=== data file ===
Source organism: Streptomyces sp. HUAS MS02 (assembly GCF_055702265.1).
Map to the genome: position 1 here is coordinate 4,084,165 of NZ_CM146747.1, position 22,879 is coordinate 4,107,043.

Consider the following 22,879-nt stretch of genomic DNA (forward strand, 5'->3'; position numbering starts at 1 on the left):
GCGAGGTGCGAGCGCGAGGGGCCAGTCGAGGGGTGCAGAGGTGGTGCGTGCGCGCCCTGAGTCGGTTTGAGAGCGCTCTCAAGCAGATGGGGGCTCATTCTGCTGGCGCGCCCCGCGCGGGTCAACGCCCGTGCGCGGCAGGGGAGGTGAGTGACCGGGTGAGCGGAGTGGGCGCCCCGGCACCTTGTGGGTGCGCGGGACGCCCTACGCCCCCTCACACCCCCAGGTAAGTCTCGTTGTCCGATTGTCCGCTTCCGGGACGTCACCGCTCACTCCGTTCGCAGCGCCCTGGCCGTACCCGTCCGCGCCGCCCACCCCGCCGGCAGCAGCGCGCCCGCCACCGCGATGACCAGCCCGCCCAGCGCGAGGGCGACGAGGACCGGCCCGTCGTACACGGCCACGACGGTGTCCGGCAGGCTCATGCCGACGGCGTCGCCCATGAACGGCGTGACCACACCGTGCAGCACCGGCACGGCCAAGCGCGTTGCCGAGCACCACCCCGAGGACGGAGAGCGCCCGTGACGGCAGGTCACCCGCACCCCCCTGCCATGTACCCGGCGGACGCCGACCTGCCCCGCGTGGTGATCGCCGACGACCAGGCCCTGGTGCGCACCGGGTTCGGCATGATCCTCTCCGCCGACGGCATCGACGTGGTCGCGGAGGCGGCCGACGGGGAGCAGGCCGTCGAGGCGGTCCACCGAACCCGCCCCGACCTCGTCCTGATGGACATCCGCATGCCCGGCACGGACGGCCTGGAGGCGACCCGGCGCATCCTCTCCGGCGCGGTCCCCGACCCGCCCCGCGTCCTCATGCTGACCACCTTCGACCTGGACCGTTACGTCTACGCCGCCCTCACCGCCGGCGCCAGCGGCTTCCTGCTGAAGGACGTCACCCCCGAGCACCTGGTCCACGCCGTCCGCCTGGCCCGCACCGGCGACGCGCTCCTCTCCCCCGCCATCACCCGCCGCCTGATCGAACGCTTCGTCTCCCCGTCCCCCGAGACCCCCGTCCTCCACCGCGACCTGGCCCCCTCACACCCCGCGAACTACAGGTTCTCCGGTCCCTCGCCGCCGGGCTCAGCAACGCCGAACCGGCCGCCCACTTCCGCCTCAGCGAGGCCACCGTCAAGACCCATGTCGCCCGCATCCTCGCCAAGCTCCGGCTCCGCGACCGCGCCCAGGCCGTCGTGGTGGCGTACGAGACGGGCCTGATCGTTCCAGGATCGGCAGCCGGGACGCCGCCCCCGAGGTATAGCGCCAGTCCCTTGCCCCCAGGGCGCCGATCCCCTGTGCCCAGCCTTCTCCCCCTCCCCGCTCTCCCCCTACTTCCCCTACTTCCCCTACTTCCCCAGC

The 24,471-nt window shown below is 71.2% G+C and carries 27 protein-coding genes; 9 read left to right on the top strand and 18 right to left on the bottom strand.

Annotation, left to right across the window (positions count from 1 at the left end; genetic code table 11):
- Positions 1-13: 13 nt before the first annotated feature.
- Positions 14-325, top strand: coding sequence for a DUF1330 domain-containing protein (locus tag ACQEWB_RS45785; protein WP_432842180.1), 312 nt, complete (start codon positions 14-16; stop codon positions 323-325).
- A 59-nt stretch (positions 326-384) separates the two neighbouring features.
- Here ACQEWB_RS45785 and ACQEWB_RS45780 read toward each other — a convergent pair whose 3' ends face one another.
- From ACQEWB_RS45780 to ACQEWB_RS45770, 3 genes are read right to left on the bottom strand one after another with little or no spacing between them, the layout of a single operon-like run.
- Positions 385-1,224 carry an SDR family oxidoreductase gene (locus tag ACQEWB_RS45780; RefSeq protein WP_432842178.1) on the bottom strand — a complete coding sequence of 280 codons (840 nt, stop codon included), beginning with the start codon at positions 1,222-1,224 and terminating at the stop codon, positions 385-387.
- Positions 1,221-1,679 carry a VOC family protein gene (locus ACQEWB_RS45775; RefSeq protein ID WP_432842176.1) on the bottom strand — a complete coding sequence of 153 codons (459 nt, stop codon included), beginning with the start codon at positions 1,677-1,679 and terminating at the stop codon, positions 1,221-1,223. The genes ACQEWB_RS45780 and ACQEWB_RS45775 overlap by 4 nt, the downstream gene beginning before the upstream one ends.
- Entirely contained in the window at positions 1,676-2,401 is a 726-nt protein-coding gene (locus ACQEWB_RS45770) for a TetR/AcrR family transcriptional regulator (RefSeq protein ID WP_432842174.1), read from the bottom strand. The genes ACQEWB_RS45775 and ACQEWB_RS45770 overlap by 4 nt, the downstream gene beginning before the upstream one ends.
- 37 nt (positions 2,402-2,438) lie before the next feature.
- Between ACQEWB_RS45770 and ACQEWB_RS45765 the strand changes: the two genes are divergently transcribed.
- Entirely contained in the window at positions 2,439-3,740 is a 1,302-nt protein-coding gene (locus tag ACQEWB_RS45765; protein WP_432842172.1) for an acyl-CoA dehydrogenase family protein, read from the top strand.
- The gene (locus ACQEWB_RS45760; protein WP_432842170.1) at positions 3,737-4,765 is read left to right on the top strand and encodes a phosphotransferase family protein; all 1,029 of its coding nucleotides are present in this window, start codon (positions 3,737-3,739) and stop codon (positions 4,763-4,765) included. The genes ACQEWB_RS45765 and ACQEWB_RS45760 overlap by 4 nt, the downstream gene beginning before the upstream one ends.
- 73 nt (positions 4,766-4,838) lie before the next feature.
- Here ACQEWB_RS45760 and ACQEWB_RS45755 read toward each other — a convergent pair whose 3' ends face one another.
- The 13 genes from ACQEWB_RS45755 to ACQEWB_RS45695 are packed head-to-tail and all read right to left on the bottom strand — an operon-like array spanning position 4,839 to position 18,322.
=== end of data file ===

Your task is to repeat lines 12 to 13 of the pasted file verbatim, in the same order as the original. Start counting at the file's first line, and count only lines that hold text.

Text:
- Positions 385-1,224 carry an SDR family oxidoreductase gene (locus tag ACQEWB_RS45780; RefSeq protein WP_432842178.1) on the bottom strand — a complete coding sequence of 280 codons (840 nt, stop codon included), beginning with the start codon at positions 1,222-1,224 and terminating at the stop codon, positions 385-387.
- Positions 1,221-1,679 carry a VOC family protein gene (locus ACQEWB_RS45775; RefSeq protein ID WP_432842176.1) on the bottom strand — a complete coding sequence of 153 codons (459 nt, stop codon included), beginning with the start codon at positions 1,677-1,679 and terminating at the stop codon, positions 1,221-1,223. The genes ACQEWB_RS45780 and ACQEWB_RS45775 overlap by 4 nt, the downstream gene beginning before the upstream one ends.